At the end of 2018, Epic launched its own digital storefront, the Epic Games Store, on the back of Fortnite's massive success. The company has since been trying to expand the store's customer base by offering a rotating selection of free games every month to anyone with an Epic Games Store account.
Epic pays the developers of those games a flat fee for the privilege. Now, thanks to the pre-trial documents, we have a sense of how much money Epic is willing to lose to attract customers to its own storefront.
According to Apple's pre-trial filings (opens in new tab), which aim to support its argument that Epic itself is being anti-competitive by financing its unprofitable Epic Games Store with money from more profitable parts of the business, Epic "lost around $181 million on EGS in 2019" and "projected to lose around $273 million on EGS in 2020."
Furthermore, Apple claims "Epic projects to lose around $139 million in 2021" and that "at best, Epic does not expect EGS to have a cumulative gross profit before 2027."
If you want a clearer sense of how much Epic is paying per free game it gives out, game industry veteran Simon Carless took to Twitter to publish some court (opens in new tab) documents (opens in new tab) which break down how much Epic paid for each game, how many copies were claimed, and how many new Epic accounts were created for each.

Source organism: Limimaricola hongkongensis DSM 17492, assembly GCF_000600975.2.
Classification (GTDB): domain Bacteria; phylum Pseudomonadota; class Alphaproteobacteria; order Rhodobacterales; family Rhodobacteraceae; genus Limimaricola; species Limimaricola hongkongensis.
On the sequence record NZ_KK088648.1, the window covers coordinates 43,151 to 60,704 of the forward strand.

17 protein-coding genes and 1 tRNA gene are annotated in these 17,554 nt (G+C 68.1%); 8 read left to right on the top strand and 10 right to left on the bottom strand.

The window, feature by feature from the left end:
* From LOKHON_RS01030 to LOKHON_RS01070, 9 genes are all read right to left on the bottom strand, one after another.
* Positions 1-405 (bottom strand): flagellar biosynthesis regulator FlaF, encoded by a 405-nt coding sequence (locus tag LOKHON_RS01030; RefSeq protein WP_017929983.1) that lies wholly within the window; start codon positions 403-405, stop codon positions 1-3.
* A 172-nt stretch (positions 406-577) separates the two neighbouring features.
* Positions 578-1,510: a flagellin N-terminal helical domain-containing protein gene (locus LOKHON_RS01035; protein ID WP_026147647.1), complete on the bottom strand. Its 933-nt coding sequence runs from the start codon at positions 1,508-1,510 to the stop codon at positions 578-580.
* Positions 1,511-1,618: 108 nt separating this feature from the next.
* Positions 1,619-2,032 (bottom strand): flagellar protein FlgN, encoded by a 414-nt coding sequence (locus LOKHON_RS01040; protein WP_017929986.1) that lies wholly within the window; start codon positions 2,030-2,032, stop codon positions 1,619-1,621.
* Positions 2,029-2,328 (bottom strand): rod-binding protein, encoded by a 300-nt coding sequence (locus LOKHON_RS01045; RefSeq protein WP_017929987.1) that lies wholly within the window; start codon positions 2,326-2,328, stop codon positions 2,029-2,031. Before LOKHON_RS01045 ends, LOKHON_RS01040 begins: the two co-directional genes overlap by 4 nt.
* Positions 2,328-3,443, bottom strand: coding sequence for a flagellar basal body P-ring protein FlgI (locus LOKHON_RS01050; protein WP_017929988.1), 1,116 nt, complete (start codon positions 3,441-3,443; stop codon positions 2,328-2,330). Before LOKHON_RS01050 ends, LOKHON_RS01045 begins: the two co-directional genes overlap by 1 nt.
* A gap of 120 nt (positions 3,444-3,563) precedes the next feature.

The incomplete lists shows payments to developers for 38 of the 100+ free games given away on the Epic Games Store so far. They range from over a million dollars ($1.5 million to developer Rocksteady for all three of its Batman Arkham games, $1.4 million to Unknown Worlds Entertainment for its underwater survival game Subnautica) to the tens of thousands ($45k for Six Foot's game Rime, $50k for Team Meat's Super Meat Boy) to zero in the case of Koch Media's Metro: 2033 Redux, the PC version of which was exclusively available on the Epic Games Store for a year.
Epic's Tim Sweeney would have taken a special deal from Apple
Epic has poured a ton of resources into this fight. It's tried to position itself as a champion of the little guy, most notably by involving the Fortnite fanbase with a bizarre #FreeFortnite (opens in new tab) marketing campaign.